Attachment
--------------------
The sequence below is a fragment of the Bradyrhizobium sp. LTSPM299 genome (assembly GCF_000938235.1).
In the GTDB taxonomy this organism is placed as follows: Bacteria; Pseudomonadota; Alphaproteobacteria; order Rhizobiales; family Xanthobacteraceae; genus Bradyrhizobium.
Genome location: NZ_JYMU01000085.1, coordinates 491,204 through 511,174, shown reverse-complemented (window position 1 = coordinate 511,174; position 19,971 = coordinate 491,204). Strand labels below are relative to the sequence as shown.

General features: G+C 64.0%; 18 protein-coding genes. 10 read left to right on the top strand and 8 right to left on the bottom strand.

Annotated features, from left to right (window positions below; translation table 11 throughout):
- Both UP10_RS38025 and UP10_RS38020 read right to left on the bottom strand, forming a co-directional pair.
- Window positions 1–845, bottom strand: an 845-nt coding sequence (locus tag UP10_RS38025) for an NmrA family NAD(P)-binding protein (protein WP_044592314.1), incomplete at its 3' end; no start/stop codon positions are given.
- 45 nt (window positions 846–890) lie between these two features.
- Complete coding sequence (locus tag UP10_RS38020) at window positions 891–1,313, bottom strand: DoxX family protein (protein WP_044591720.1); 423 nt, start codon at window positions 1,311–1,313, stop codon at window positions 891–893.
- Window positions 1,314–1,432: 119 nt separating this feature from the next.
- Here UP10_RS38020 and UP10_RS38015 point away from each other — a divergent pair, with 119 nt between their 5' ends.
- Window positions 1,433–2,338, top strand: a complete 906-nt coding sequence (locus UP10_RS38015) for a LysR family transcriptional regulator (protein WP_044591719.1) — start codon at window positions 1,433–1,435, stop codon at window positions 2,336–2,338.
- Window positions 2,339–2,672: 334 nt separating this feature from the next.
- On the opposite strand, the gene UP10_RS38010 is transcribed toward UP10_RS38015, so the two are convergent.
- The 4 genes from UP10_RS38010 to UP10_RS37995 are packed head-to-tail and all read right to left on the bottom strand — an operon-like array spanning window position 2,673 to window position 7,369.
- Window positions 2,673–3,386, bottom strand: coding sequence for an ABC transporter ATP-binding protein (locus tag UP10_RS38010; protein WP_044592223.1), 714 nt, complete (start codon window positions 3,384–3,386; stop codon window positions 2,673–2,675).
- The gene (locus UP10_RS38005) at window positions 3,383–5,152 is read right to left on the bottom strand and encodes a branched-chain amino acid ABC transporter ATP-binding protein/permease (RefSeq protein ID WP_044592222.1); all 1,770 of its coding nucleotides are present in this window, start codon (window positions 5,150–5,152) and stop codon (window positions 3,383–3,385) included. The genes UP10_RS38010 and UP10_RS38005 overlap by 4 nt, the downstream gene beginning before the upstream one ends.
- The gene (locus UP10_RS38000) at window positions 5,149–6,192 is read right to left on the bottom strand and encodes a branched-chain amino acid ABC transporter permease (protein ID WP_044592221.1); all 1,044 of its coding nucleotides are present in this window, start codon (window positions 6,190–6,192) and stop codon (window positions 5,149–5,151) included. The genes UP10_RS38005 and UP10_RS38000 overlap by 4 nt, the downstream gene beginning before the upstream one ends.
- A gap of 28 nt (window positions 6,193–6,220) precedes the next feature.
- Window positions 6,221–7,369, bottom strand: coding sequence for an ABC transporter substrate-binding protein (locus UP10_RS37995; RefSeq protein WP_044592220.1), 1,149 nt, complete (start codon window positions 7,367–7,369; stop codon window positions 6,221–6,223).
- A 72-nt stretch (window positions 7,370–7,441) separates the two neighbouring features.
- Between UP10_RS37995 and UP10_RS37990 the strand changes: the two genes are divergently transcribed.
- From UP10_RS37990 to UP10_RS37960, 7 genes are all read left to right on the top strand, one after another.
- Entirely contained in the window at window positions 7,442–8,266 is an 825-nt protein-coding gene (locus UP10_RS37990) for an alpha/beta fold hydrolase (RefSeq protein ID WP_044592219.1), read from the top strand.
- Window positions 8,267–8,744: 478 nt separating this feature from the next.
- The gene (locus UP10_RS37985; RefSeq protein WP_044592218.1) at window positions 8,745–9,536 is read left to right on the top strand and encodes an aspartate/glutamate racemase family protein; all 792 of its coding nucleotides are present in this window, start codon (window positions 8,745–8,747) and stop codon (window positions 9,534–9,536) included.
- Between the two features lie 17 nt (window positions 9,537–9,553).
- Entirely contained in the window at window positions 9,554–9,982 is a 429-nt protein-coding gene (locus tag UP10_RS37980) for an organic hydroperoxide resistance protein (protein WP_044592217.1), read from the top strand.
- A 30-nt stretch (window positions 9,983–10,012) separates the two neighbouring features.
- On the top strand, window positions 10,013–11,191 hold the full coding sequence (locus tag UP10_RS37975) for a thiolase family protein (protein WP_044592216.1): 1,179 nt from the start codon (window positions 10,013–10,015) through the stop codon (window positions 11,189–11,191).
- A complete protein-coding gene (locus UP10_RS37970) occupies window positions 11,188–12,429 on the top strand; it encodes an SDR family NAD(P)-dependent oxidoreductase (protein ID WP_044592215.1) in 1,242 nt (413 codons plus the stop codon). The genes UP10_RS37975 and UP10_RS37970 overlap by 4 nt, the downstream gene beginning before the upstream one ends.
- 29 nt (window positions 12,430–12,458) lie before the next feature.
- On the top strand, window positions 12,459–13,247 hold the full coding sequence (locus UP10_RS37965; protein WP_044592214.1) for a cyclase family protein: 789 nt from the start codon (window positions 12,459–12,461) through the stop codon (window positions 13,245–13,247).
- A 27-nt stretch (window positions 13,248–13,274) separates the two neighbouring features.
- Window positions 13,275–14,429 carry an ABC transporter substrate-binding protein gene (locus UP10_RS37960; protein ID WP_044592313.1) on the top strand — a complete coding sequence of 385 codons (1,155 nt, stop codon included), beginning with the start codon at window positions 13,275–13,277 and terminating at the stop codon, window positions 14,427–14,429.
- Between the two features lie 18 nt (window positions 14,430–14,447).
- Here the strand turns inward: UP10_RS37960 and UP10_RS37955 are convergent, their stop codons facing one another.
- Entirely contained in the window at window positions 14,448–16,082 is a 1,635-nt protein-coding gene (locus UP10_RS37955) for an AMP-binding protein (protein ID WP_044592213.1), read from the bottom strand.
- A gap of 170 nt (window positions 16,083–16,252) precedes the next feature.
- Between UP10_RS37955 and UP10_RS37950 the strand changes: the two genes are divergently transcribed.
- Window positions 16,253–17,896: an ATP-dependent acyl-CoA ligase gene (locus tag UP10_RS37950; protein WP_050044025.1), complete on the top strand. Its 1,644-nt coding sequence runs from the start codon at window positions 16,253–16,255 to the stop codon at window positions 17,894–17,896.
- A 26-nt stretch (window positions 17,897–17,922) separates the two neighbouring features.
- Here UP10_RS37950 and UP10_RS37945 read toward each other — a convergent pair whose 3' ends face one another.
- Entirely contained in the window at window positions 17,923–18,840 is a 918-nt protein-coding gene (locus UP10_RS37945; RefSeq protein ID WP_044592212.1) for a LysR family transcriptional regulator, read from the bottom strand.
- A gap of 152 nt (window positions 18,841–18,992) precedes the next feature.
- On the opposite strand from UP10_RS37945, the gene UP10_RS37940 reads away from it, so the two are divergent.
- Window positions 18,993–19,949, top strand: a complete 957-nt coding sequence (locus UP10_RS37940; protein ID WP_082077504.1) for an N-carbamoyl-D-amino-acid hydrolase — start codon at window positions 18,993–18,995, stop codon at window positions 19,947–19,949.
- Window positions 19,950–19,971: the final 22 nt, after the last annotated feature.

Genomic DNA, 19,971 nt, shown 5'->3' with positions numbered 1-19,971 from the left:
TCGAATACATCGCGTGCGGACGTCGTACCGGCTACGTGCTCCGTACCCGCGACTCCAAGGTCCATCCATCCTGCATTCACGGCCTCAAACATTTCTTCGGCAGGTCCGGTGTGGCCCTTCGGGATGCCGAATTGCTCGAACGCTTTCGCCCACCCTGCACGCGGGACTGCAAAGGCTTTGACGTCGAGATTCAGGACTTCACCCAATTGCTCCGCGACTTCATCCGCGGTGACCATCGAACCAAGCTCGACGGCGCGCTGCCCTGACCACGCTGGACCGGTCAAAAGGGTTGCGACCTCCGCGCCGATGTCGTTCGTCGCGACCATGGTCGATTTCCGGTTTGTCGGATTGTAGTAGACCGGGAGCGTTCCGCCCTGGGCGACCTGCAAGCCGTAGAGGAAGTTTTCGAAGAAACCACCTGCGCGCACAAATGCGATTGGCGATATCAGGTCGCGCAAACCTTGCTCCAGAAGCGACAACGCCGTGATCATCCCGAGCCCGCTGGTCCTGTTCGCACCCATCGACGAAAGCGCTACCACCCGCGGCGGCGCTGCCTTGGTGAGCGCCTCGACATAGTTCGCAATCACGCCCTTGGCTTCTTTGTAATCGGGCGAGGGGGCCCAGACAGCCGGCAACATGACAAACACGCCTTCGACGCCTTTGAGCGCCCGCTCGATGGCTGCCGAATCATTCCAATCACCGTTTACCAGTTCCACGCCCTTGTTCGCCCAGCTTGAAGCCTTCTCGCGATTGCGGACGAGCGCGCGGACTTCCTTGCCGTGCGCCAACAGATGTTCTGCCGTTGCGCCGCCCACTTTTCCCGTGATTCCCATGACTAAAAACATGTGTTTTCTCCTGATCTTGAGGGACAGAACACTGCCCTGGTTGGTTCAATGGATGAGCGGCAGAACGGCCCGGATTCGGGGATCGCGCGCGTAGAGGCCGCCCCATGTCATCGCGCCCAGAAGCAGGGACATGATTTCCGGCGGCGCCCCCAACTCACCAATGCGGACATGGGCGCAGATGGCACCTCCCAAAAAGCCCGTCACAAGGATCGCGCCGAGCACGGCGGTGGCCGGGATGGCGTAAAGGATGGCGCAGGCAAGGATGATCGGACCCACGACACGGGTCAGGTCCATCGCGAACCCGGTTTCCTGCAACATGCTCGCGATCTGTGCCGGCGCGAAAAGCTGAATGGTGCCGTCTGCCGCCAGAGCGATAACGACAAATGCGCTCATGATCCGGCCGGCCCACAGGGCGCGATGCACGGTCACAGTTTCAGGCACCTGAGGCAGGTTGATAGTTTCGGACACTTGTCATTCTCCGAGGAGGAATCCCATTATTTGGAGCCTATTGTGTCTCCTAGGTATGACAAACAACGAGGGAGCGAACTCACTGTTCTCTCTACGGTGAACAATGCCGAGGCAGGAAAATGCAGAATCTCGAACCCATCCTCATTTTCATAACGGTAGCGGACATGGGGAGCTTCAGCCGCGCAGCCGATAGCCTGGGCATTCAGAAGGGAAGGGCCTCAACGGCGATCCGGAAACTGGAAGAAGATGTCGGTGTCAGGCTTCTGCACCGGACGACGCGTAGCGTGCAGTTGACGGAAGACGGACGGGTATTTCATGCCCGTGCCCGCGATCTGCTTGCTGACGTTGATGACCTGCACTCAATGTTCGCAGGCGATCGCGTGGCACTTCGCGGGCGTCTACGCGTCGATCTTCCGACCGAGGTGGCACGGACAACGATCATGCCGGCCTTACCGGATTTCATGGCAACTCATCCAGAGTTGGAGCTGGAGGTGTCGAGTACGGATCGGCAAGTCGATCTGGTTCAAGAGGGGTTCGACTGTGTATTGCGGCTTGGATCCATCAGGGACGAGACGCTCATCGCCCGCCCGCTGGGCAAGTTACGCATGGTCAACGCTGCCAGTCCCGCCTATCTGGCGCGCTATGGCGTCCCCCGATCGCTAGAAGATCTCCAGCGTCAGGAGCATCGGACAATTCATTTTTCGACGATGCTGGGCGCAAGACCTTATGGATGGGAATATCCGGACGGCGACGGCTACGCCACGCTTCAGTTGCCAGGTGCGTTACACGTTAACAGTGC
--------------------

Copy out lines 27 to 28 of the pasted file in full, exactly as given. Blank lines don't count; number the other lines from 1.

- Between the two features lie 17 nt (window positions 9,537–9,553).
- Entirely contained in the window at window positions 9,554–9,982 is a 429-nt protein-coding gene (locus tag UP10_RS37980) for an organic hydroperoxide resistance protein (protein WP_044592217.1), read from the top strand.